• Hey, since you mentioned gloves. How are you guys getting along with your paddings? I've tried a whole bunch of gloves and ended up taking out the gel padding out of all of them because of palm pains after about 90 minutes of riding. Currently on Specialized Grail. Just now I'm finishing stitching them back up after removing the padding. I bought them because firstly, they actually seem durable and super comfortable and secondly, their padding is different than other gloves. Funny thing is, they turned out to be the worst pair of gloves in terms of chronic pain. It's like the pads do the exact opposite of what they're meant to do. Without padding, the Grail is the most comfortable pair of MTB-suitable gloves I ever had on.
  • cooldadcooldad Posts: 32,601
    I don't like any padding. Just want a bit of protection and some warmth in winter.
    I don't do smileys.

    There is no secret ingredient - Kung Fu Panda

    London Calling on Facebook

    Parktools
  • Angus YoungAngus Young Posts: 3,063
    That's one of the good things about the Full Montys - very unobtrusive padding.
    All the gear, no idea and loving the smell of jealousy in the morning.
    Kona Process 134 viewtopic.php?f=10017&t=12994607
  • Seems a can of worms was opened there!
    Endura are my go to, windproof (cant remember which ones) gloves, humvee 3/4s, MT500 spray baggies, singletrack jacket and singletrack (I think) softshell convertible jacket. Great kit, not to expensive and looks good. what more could you want?!?!
  • JBAJBA Posts: 2,752
    Hey, since you mentioned gloves. How are you guys getting along with your paddings? I've tried a whole bunch of gloves and ended up taking out the gel padding out of all of them because of palm pains after about 90 minutes of riding. Currently on Specialized Grail. Just now I'm finishing stitching them back up after removing the padding. I bought them because firstly, they actually seem durable and super comfortable and secondly, their padding is different than other gloves. Funny thing is, they turned out to be the worst pair of gloves in terms of chronic pain. It's like the pads do the exact opposite of what they're meant to do. Without padding, the Grail is the most comfortable pair of MTB-suitable gloves I ever had on.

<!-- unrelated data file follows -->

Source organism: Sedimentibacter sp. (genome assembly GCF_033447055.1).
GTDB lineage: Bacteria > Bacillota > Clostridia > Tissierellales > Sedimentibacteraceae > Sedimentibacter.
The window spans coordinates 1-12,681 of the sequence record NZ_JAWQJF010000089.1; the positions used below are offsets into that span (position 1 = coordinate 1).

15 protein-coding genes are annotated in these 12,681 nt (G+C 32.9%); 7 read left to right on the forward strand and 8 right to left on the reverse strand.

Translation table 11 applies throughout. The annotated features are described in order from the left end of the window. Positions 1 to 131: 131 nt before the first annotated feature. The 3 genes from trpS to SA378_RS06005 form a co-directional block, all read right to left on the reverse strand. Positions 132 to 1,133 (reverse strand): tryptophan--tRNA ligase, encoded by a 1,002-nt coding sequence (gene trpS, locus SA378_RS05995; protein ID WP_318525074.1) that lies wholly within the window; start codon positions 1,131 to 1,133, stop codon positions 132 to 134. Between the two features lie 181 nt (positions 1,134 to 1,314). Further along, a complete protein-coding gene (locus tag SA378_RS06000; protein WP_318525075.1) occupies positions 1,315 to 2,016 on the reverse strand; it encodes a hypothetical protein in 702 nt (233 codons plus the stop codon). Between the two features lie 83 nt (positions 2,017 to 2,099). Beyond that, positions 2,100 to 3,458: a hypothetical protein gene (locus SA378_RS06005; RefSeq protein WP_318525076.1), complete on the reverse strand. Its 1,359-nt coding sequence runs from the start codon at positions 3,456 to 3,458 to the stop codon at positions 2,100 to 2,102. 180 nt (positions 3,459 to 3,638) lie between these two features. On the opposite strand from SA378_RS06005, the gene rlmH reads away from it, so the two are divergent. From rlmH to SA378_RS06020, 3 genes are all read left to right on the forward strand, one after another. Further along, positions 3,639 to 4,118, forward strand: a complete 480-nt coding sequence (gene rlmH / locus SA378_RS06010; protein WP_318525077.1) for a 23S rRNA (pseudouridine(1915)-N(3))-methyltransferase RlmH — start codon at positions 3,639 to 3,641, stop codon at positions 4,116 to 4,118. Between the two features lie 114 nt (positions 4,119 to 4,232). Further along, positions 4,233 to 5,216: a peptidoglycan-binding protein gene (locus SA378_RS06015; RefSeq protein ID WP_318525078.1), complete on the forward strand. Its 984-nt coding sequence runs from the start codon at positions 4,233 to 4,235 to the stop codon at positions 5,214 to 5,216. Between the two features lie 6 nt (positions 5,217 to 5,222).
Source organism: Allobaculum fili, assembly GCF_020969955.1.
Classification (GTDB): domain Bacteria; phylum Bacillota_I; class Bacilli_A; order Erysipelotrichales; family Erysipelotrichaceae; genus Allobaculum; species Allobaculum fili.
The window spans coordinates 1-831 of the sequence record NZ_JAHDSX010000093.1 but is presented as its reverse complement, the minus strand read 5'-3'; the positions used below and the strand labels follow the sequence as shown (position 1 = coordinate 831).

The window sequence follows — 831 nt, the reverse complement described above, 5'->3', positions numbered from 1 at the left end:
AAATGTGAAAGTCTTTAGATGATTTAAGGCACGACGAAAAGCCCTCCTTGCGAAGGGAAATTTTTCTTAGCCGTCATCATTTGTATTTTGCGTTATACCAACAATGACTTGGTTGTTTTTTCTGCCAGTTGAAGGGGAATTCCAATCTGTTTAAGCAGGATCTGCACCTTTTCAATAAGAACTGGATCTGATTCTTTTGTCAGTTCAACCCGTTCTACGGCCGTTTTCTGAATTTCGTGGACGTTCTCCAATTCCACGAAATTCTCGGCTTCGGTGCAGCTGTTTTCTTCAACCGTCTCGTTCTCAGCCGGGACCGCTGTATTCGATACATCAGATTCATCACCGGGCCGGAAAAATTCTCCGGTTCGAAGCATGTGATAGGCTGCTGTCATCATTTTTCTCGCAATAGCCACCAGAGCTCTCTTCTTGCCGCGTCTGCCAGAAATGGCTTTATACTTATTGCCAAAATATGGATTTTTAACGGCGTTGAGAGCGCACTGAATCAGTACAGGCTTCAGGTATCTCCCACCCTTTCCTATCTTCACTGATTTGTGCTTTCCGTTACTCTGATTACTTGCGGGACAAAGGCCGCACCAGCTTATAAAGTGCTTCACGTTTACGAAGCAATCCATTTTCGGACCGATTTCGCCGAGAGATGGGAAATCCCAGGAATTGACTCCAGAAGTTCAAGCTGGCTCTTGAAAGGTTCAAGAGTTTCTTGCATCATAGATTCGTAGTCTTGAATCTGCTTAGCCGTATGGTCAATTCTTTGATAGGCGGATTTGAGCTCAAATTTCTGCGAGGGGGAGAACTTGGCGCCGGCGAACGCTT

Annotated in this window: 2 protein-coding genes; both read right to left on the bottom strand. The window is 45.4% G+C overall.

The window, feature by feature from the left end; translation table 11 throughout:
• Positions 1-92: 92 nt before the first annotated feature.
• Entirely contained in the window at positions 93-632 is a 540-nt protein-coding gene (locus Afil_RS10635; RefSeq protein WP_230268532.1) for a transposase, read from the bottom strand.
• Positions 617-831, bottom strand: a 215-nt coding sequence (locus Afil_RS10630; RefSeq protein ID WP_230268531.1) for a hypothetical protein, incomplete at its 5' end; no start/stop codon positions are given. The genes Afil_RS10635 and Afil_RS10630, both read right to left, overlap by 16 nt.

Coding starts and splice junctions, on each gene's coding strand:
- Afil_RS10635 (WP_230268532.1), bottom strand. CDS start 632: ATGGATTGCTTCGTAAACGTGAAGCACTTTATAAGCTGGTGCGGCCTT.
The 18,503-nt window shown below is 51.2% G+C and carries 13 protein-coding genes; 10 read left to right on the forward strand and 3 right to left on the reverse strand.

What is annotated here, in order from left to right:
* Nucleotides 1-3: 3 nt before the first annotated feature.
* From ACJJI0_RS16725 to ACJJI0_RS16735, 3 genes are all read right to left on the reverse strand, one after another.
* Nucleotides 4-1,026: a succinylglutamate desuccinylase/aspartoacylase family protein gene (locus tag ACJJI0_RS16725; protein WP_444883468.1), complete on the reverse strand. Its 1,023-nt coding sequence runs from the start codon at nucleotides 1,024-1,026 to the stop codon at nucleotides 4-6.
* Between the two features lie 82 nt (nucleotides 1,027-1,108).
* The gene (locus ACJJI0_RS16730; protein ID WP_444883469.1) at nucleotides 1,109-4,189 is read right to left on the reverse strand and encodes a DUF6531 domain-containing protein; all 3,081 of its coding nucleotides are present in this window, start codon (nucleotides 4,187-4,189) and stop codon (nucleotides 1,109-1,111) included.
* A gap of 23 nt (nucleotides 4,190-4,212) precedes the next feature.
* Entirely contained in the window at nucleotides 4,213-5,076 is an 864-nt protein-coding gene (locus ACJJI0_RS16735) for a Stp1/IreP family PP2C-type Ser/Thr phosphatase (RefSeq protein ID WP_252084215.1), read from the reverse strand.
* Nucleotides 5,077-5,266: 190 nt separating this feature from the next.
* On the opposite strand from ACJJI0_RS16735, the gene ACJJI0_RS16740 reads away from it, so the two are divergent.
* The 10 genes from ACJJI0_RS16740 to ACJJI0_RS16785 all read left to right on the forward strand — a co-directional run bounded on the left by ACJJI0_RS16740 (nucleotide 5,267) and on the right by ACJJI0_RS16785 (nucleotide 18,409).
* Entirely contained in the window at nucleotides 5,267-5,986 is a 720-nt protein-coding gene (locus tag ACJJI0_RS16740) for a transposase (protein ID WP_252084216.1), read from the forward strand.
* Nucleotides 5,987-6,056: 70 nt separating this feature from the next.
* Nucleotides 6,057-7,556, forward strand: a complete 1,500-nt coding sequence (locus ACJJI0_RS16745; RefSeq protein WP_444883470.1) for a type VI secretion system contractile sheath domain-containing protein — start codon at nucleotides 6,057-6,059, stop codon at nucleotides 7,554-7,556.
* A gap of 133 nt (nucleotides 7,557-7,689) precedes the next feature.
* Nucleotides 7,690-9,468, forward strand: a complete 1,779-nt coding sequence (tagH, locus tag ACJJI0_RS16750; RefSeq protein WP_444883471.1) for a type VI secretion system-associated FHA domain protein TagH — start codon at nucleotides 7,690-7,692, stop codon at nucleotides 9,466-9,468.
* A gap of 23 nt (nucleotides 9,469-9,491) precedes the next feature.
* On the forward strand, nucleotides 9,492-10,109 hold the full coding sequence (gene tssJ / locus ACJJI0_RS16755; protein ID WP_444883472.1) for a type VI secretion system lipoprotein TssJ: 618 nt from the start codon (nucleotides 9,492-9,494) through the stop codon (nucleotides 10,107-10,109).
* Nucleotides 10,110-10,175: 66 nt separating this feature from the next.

So why don't you just buy gloves without padding? :roll:

    I use Endura Humvee Lite gloves. They are a good fit (for me) and afford just the right amount of grip.
    “Life has been unfaithful
    And it all promised so so much”

    Giant Trance 2 27.5 2016 ¦ Sonder Broken Road 2021¦ Giant Revolt Advanced 2 2019 ¦ Giant Anthem 3 2015 ¦ Specialized Myka Comp FSR 2009
  • Angus YoungAngus Young Posts: 3,063
    JBA wrote:
    So why don't you just buy gloves without padding? :roll:

    That's exactly what I was thinking.
    All the gear, no idea and loving the smell of jealousy in the morning.
    Kona Process 134 viewtopic.php?f=10017&t=12994607
  • If you think I'm going to be enlightened by your wisdom, you're going to be disappointing. If It was as simple as "buy gloves without padding" I wouldn't be asking about them.
    Visited all eight of our local bike shops and three of the general sports clothes shops. The only half finger gloves without padding they sell are feather light road gloves which will disintegrate after as much as touching mud. Before anyone asks why I wear half fingers, I don't live in the UK. We get 35°C temperatures quite regularly during summer.
  • RockmonkeySCRockmonkeySC Posts: 15,247
    I have at least three pair of gloves with no padding. I can't think of a manufacturer who doesn't make them. Mine are Troy Lee, good quality and cheap.